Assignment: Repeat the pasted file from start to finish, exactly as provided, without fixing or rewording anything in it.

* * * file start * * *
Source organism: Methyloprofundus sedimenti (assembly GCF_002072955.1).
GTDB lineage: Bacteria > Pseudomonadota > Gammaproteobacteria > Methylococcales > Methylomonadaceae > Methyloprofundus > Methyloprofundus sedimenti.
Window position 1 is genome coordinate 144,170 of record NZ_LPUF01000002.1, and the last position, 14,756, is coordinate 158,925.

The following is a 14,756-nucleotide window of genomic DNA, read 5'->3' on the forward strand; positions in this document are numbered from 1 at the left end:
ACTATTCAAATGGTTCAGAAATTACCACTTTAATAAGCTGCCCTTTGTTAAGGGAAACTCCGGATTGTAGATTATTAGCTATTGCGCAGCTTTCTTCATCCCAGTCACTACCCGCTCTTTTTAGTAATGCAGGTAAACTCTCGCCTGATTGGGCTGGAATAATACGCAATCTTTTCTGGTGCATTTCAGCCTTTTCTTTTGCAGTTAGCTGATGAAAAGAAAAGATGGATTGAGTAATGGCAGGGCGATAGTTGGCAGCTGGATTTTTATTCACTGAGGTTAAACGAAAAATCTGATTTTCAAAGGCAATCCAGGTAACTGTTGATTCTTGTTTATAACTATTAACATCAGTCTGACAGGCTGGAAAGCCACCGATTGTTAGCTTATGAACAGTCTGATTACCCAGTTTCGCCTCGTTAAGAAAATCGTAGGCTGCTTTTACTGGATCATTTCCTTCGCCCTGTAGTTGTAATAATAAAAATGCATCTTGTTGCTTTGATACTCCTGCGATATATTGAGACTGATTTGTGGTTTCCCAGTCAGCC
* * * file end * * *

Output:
Source organism: Methyloprofundus sedimenti (assembly GCF_002072955.1).
GTDB lineage: Bacteria > Pseudomonadota > Gammaproteobacteria > Methylococcales > Methylomonadaceae > Methyloprofundus > Methyloprofundus sedimenti.
Window position 1 is genome coordinate 144,170 of record NZ_LPUF01000002.1, and the last position, 14,756, is coordinate 158,925.

The following is a 14,756-nucleotide window of genomic DNA, read 5'->3' on the forward strand; positions in this document are numbered from 1 at the left end:
ACTATTCAAATGGTTCAGAAATTACCACTTTAATAAGCTGCCCTTTGTTAAGGGAAACTCCGGATTGTAGATTATTAGCTATTGCGCAGCTTTCTTCATCCCAGTCACTACCCGCTCTTTTTAGTAATGCAGGTAAACTCTCGCCTGATTGGGCTGGAATAATACGCAATCTTTTCTGGTGCATTTCAGCCTTTTCTTTTGCAGTTAGCTGATGAAAAGAAAAGATGGATTGAGTAATGGCAGGGCGATAGTTGGCAGCTGGATTTTTATTCACTGAGGTTAAACGAAAAATCTGATTTTCAAAGGCAATCCAGGTAACTGTTGATTCTTGTTTATAACTATTAACATCAGTCTGACAGGCTGGAAAGCCACCGATTGTTAGCTTATGAACAGTCTGATTACCCAGTTTCGCCTCGTTAAGAAAATCGTAGGCTGCTTTTACTGGATCATTTCCTTCGCCCTGTAGTTGTAATAATAAAAATGCATCTTGTTGCTTTGATACTCCTGCGATATATTGAGACTGATTTGTGGTTTCCCAGTCAGCC